Many conservative Americans back the Keystone XL pipeline, but
they also back property rights. So what happens when both issues
conflict with one another?
Last month, a judge in Lamar County, Texas, ruled that
Calgary-based TransCanada can run a pipeline across a family's
private property, otherwise known as Red'Arc Farm. Julia Trigg Crawford manages the
"My family has been in the county since the 1850s,
but my grandfather bought this particular farm in 1948," she tells
OneNewsNow. "It's about 650 acres, 400 of it ... crop land where we
grow wheat, corn and soybeans, and the balance of the farm is
pasture land and the homestead, we have a small herd of cattle and
things like that."
It's an area that Crawford admits is not foreign to
"There are other pipelines in the county, and I guess it was
probably five or six years ago when they approached my father, who
was then the farm manager, about crossing our place," she explains.
"My dad said, 'We don't want a pipeline on our place. Can you guys
find another route?' And the other two pipelines did. They're not
very far away from us, but they're not on our place."
When TransCanada approached Crawford's father in 2008 about
coming across their property, she says her dad posed the same
question. According to Crawford, TransCanada basically said No,
we're coming across.
"From 2008 to 2011 there were discussions," says Crawford. "The
initial offer from TransCanada for the easement across our property
was around $5,000. That's a one-time payment for them to own an
easement to pretty much do what they want across your land. So it
started off at $5,000. Over the course of the next three years, it
went up to around $20,000."
Crawford tells OneNewsNow that her family's position was they
still did not want the pipeline -- and for a number of reasons,
including giving up their land to a foreign corporation.
"We are concerned about how it will hurt the land. We're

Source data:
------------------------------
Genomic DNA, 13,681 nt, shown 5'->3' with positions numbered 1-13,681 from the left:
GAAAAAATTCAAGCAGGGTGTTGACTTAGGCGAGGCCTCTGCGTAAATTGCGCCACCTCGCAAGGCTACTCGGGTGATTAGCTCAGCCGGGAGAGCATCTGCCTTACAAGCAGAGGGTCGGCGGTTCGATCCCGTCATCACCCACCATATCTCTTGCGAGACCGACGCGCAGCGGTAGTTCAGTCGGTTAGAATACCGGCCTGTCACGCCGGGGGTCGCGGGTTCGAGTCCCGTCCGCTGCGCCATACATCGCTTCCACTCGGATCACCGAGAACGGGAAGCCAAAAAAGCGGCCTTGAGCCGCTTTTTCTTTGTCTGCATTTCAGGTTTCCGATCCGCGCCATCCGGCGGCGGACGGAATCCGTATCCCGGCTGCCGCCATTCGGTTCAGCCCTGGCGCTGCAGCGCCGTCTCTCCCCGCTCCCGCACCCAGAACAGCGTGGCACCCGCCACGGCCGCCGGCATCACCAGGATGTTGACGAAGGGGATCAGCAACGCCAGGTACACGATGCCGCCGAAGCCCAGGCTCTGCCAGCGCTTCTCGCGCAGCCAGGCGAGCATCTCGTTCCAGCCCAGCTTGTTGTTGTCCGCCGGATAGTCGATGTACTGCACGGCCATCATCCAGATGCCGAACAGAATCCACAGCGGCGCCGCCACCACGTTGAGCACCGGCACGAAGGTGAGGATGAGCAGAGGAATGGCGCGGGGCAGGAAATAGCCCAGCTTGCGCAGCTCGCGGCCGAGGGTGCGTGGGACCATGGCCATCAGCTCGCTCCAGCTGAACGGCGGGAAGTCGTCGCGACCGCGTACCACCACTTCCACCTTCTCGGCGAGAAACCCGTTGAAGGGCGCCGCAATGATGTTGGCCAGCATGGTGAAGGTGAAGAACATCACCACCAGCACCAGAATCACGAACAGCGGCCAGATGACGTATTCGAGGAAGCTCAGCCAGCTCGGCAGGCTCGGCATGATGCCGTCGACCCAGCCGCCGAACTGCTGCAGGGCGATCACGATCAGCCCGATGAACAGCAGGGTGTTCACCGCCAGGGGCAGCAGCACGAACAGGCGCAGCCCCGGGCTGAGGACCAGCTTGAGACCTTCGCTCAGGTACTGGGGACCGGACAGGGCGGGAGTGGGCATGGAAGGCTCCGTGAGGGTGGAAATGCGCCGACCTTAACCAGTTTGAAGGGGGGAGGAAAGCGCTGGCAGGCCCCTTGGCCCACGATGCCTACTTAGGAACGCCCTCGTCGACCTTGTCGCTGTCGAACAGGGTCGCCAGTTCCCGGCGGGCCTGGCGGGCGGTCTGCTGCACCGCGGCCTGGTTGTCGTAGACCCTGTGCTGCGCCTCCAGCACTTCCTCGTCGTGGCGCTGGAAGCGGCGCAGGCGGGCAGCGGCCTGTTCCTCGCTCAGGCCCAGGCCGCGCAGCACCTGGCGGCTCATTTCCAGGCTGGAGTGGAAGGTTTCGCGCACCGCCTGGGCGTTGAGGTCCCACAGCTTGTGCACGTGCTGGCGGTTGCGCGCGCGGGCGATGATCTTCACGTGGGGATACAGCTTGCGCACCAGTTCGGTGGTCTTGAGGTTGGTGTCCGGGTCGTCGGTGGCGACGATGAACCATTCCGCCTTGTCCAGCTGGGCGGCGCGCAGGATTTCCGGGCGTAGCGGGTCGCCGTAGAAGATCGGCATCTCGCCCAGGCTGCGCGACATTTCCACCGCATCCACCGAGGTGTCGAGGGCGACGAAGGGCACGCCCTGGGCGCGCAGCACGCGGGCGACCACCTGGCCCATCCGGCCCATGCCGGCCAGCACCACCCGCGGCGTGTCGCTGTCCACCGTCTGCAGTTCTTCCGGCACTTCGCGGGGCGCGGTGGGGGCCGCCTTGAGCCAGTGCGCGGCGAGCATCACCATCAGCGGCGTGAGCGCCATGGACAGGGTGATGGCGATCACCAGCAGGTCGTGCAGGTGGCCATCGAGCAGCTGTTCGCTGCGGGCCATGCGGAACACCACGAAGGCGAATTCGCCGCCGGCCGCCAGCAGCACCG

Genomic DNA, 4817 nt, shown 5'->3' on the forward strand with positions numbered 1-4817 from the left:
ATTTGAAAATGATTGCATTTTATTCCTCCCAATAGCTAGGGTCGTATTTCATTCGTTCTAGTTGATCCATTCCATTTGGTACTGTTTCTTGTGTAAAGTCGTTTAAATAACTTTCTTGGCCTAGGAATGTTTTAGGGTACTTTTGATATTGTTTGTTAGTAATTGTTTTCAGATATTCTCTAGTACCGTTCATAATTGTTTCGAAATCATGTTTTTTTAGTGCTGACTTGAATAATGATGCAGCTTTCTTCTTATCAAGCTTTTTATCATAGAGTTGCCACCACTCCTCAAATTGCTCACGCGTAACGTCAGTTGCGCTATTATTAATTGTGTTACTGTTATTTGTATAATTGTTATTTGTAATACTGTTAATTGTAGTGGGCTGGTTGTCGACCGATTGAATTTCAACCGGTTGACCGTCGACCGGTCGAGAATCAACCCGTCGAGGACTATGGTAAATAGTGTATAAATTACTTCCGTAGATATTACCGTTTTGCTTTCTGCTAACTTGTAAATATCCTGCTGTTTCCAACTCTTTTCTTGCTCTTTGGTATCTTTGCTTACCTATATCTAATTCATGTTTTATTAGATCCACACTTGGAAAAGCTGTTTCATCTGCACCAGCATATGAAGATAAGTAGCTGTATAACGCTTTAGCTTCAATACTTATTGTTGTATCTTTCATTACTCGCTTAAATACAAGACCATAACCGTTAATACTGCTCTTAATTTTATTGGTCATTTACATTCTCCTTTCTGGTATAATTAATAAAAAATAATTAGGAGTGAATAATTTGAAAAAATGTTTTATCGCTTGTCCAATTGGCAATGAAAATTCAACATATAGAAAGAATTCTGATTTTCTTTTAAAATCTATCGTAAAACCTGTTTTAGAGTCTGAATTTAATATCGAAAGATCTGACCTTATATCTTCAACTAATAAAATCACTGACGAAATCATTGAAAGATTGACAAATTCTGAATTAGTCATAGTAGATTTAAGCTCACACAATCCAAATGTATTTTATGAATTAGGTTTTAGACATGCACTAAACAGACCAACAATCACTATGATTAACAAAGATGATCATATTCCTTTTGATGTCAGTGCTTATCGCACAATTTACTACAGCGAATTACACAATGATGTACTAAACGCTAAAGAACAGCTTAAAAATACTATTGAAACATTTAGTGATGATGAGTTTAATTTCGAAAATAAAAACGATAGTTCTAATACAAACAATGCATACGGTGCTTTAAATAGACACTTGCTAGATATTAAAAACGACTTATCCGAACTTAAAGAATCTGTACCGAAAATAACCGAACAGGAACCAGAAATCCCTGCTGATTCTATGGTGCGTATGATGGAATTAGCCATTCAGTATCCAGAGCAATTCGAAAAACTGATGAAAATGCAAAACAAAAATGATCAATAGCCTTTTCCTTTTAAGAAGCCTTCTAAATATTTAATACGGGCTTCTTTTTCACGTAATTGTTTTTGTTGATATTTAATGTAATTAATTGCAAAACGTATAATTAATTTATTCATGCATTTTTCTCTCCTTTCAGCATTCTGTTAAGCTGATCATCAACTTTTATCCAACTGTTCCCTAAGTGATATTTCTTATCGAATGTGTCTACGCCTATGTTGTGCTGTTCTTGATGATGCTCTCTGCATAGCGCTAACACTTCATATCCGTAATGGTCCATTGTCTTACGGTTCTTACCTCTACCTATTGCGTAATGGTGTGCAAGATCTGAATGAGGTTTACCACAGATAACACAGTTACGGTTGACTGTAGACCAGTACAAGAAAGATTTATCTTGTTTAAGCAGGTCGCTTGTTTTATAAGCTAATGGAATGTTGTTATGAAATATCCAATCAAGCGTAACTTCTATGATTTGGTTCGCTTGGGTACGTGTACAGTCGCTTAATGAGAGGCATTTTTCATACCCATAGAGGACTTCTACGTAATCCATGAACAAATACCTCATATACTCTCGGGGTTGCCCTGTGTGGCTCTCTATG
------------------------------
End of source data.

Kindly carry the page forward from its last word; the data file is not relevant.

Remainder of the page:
concerned about the threat that it poses to our water because they
are going to drill this pipeline under a creek to get into our land
-- and that creek is a creek that the state has given us water
rights to," she says. "What they propose to transport -- diluted
bitumen -- is a whole different cat[egory] than regular oil. This
stuff sinks when it hits water, so it completely degrades the
baseline of your creek."
TransCanada eventually sought help from the courts.
The family's land was condemned, something Crawford admits is a
fairly easy thing to do in Texas. In August 2012, a county judge
ruled that TransCanada can use eminent domain to obtain the right
of way across her family's farm. A panel of three local citizens
put the value of the land at $10,000.
"At that point, TransCanada thought they were just going to walk
away, but that's where our story gets interesting -- that a small
farm in Texas stood up and continues to stand up against the
pipeline that claims to have eminent domain when they can't come to
the table with the proof that they're really qualified to do
The Crawfords' attorney is putting together an appeal of the
condemnation. It will go before the Sixth U.S. Circuit Court of
Throughout the ordeal, Julia Trigg Crawford has been invited to
speak before the state committee that is responsible for eminent
domain. She's optimistic that something will change in Texas about
eminent domain and property rights.